President Vladimir Putin met yesterday in the Kremlin with twenty-one leading oligarchs, his second such with representatives of Russian big business. The first was held last July, in the midst of a series of police raids and criminal cases against a number of powerful businesses, including Media-Most, headed by Vladimir Gusinsky; Interros, the financial-industrial group headed by Vladimir Potanin; Lukoil, headed by Vagit Alekperov; Sibneft, the oil company controlled by Roman Abramovich, the recently elected governor of Chukotka; and businesses connected to Boris Berezovsky. Most of those actions–except for those taken against Gusinsky and Berezovsky–were subsequently dropped. The Kremlin, as a kind of reconciliation gesture, then created a council of entrepreneurs under Prime Minister Mikhail Kasyanov. The oligarchs themselves, however, decided to turn the Russian Union of Industrialists and Entrepreneurs (RSPP)–the group headed by Arkady Volsky which in the early 1990s represented the interests of the Soviet-era industrial managerial class knows as the “Red Directors”–into a kind of lobbying group representing their interests. Along with Alekperov, Potanin and Volsky, among the RSPP members who met with Putin yesterday were Mikhail Fridman, board chairman of Alfa Bank; Mikhail Khodorokovsky, chief of the Yukos oil company; Yevgeny Shvidler, president of Sibneft; Vladimir Bogdanov, head of the Surgutneftegaz oil company; Anatoly Chubais, head of United Energy Systems; Rem Vyakhirev, head of Gazprom; Vladimir Kogan, chairman of the advisory board of Promstroibank-St. Petersburg; and Oleg Deripaska, head of Russian Aluminum. Putin told the tycoons he hoped that things had changed for the better since the last meeting, when “rumors about the destruction of Russian business and a redistribution of property were actively and deliberately being spread.”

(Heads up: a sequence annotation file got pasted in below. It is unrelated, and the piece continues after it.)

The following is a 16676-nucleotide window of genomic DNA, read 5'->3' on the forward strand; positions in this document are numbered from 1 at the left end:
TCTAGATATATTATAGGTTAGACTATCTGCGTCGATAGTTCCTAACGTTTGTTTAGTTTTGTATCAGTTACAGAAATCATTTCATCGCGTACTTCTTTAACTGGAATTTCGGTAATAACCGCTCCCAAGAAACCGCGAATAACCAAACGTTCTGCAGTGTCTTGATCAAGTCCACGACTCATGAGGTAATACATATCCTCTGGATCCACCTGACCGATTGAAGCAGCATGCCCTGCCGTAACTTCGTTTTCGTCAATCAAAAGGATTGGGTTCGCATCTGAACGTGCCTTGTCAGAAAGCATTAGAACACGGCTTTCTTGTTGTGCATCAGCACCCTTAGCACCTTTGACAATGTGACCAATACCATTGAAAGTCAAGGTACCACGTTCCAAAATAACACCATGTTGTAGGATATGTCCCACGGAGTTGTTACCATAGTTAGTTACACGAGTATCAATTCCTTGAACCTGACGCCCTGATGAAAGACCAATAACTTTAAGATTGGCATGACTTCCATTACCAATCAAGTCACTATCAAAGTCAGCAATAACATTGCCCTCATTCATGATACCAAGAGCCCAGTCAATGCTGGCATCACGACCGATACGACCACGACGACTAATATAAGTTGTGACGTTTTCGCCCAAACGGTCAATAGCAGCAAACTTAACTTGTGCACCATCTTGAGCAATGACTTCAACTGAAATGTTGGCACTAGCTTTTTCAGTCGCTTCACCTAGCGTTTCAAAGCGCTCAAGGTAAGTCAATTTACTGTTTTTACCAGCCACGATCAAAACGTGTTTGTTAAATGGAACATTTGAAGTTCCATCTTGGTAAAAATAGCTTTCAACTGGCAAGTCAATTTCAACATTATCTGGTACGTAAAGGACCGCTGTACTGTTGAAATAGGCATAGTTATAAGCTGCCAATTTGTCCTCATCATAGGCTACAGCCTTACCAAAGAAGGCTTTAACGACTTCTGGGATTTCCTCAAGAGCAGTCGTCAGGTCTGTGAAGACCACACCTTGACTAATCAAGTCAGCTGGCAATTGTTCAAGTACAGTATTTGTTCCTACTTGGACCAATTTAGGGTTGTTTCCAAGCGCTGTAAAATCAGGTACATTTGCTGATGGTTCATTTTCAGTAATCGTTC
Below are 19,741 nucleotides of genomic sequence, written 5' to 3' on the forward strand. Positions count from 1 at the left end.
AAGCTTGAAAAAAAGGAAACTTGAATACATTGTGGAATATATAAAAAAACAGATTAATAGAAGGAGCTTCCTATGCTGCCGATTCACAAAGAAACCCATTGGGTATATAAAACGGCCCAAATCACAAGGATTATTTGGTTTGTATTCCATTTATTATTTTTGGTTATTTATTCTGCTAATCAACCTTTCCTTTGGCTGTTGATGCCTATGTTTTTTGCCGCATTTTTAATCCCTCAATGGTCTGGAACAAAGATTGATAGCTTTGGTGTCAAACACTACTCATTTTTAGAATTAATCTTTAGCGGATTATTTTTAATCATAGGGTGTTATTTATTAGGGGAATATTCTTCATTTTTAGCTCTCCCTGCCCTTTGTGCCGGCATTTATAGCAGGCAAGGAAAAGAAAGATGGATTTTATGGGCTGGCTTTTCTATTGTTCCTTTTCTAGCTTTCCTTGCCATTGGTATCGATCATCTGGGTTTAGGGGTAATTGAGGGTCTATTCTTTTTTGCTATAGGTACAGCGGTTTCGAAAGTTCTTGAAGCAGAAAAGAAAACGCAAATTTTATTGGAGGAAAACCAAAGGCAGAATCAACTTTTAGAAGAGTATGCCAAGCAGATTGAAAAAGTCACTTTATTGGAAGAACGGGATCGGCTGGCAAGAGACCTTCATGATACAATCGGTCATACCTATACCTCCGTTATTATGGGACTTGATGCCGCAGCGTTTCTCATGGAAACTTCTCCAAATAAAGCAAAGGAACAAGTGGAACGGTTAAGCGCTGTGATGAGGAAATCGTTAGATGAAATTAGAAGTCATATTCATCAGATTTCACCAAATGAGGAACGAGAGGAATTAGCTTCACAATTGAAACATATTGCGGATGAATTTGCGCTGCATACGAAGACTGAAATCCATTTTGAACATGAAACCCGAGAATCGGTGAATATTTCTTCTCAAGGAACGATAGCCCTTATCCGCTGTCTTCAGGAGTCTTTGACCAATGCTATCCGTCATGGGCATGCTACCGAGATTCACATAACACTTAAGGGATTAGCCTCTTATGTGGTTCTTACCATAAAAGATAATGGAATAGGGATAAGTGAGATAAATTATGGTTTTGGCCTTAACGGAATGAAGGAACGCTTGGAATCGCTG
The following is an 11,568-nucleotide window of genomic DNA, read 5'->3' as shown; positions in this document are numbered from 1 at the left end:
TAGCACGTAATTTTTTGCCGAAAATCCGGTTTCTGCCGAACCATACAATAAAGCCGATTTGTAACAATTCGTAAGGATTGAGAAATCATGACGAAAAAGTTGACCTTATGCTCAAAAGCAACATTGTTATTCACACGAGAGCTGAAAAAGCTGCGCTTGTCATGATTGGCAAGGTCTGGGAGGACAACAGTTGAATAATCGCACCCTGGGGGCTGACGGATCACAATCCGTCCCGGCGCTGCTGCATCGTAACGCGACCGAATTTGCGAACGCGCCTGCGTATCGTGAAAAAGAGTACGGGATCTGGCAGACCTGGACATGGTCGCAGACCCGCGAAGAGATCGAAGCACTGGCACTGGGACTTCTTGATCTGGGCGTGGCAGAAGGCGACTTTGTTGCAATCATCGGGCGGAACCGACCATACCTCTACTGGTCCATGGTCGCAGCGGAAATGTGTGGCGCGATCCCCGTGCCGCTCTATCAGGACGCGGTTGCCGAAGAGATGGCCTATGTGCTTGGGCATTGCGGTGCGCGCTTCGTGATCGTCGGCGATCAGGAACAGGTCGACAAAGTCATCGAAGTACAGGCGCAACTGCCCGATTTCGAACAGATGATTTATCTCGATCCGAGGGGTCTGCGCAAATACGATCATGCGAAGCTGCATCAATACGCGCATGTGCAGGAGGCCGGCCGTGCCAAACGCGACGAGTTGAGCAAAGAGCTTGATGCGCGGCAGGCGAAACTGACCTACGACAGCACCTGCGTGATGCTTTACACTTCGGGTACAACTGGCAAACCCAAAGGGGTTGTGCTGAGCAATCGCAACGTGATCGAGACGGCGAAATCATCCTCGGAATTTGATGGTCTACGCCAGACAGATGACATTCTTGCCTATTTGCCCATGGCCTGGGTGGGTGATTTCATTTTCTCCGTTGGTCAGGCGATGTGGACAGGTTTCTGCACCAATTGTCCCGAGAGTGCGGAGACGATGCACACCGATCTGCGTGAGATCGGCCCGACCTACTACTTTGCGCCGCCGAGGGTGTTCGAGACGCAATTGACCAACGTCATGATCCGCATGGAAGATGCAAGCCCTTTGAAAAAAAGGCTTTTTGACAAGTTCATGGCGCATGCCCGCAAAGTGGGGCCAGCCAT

It was apparently business, not politics, during the meeting. Discussion centered on various draft laws the Kremlin plans to introduce into the State Duma, including legislation which would expand the number of tax exemptions for businesses while ending price transfer schemes allowing oil companies to avoid taxes. Putin also announced that he was introducing legislation aimed at (1) de-bureaucratizing the economy by simplifying licensing and other procedures, (2) liberalizing currency regulations to make it easier for potential foreign investors to bring money into Russia and use it there and (3) improving the investment climate generally. He again sought to reassure the tycoons that the state had no plans to overturn the controversial privatizations of the last decade and would oversee the economy without interfering in it. He also stressed, however, that the tycoons should have “a feeling of responsibility before the people and the country,” and asked them to donate 1.5 billion rubles (US$2.6 million) to a new US$3 million fund which will assist the families of Russian soldiers wounded or killed in action (RTR, Gazeta.ru, January 24; Moscow Times, January 25).
…WHILE ONE LEADING OLIGARCH IS UNINVITED FROM DAVOS.